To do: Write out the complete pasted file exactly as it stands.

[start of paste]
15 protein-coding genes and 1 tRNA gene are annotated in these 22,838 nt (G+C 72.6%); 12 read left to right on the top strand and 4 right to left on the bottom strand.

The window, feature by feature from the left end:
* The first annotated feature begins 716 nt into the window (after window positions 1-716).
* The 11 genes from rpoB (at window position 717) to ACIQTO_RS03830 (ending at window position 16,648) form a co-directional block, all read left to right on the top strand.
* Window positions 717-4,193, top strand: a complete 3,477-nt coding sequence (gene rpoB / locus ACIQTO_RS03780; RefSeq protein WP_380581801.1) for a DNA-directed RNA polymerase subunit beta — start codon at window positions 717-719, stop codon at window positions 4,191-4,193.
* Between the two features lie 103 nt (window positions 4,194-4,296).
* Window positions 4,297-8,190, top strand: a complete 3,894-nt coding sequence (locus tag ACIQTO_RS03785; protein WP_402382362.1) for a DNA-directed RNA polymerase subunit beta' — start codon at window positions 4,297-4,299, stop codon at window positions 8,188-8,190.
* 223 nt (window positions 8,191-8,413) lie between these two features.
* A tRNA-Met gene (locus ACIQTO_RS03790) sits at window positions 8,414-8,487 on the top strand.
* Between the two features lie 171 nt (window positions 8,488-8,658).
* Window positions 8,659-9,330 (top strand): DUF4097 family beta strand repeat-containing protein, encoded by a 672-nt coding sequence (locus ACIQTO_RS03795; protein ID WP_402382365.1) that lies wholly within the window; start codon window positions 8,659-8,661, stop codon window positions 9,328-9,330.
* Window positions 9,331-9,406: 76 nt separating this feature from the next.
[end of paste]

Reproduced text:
15 protein-coding genes and 1 tRNA gene are annotated in these 22,838 nt (G+C 72.6%); 12 read left to right on the top strand and 4 right to left on the bottom strand.

The window, feature by feature from the left end:
* The first annotated feature begins 716 nt into the window (after window positions 1-716).
* The 11 genes from rpoB (at window position 717) to ACIQTO_RS03830 (ending at window position 16,648) form a co-directional block, all read left to right on the top strand.
* Window positions 717-4,193, top strand: a complete 3,477-nt coding sequence (gene rpoB / locus ACIQTO_RS03780; RefSeq protein WP_380581801.1) for a DNA-directed RNA polymerase subunit beta — start codon at window positions 717-719, stop codon at window positions 4,191-4,193.
* Between the two features lie 103 nt (window positions 4,194-4,296).
* Window positions 4,297-8,190, top strand: a complete 3,894-nt coding sequence (locus tag ACIQTO_RS03785; protein WP_402382362.1) for a DNA-directed RNA polymerase subunit beta' — start codon at window positions 4,297-4,299, stop codon at window positions 8,188-8,190.
* 223 nt (window positions 8,191-8,413) lie between these two features.
* A tRNA-Met gene (locus ACIQTO_RS03790) sits at window positions 8,414-8,487 on the top strand.
* Between the two features lie 171 nt (window positions 8,488-8,658).
* Window positions 8,659-9,330 (top strand): DUF4097 family beta strand repeat-containing protein, encoded by a 672-nt coding sequence (locus ACIQTO_RS03795; protein ID WP_402382365.1) that lies wholly within the window; start codon window positions 8,659-8,661, stop codon window positions 9,328-9,330.
* Window positions 9,331-9,406: 76 nt separating this feature from the next.